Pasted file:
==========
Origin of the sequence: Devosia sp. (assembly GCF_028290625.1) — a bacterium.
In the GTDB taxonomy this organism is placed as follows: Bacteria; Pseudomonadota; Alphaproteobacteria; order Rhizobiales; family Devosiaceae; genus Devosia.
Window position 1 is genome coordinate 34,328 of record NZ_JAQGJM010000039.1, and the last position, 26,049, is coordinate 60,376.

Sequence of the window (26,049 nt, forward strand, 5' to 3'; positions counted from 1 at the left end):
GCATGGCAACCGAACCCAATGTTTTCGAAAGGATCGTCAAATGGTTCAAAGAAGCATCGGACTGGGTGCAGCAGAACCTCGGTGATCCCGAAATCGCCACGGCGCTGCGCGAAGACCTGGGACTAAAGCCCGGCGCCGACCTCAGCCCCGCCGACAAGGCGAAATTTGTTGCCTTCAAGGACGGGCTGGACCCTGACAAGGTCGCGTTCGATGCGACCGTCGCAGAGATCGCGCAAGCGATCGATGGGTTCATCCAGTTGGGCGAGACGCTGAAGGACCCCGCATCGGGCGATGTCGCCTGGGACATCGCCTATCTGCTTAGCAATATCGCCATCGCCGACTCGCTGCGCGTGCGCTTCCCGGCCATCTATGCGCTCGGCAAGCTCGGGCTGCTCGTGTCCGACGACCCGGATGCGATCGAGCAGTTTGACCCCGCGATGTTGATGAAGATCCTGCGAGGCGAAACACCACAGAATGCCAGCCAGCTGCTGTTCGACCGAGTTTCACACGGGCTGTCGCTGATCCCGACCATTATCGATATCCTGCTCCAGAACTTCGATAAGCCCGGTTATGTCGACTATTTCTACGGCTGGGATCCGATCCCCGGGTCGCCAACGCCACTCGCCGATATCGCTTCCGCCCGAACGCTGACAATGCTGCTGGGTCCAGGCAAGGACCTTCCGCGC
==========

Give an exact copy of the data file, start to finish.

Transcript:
Origin of the sequence: Devosia sp. (assembly GCF_028290625.1) — a bacterium.
In the GTDB taxonomy this organism is placed as follows: Bacteria; Pseudomonadota; Alphaproteobacteria; order Rhizobiales; family Devosiaceae; genus Devosia.
Window position 1 is genome coordinate 34,328 of record NZ_JAQGJM010000039.1, and the last position, 26,049, is coordinate 60,376.

Sequence of the window (26,049 nt, forward strand, 5' to 3'; positions counted from 1 at the left end):
GCATGGCAACCGAACCCAATGTTTTCGAAAGGATCGTCAAATGGTTCAAAGAAGCATCGGACTGGGTGCAGCAGAACCTCGGTGATCCCGAAATCGCCACGGCGCTGCGCGAAGACCTGGGACTAAAGCCCGGCGCCGACCTCAGCCCCGCCGACAAGGCGAAATTTGTTGCCTTCAAGGACGGGCTGGACCCTGACAAGGTCGCGTTCGATGCGACCGTCGCAGAGATCGCGCAAGCGATCGATGGGTTCATCCAGTTGGGCGAGACGCTGAAGGACCCCGCATCGGGCGATGTCGCCTGGGACATCGCCTATCTGCTTAGCAATATCGCCATCGCCGACTCGCTGCGCGTGCGCTTCCCGGCCATCTATGCGCTCGGCAAGCTCGGGCTGCTCGTGTCCGACGACCCGGATGCGATCGAGCAGTTTGACCCCGCGATGTTGATGAAGATCCTGCGAGGCGAAACACCACAGAATGCCAGCCAGCTGCTGTTCGACCGAGTTTCACACGGGCTGTCGCTGATCCCGACCATTATCGATATCCTGCTCCAGAACTTCGATAAGCCCGGTTATGTCGACTATTTCTACGGCTGGGATCCGATCCCCGGGTCGCCAACGCCACTCGCCGATATCGCTTCCGCCCGAACGCTGACAATGCTGCTGGGTCCAGGCAAGGACCTTCCGCGC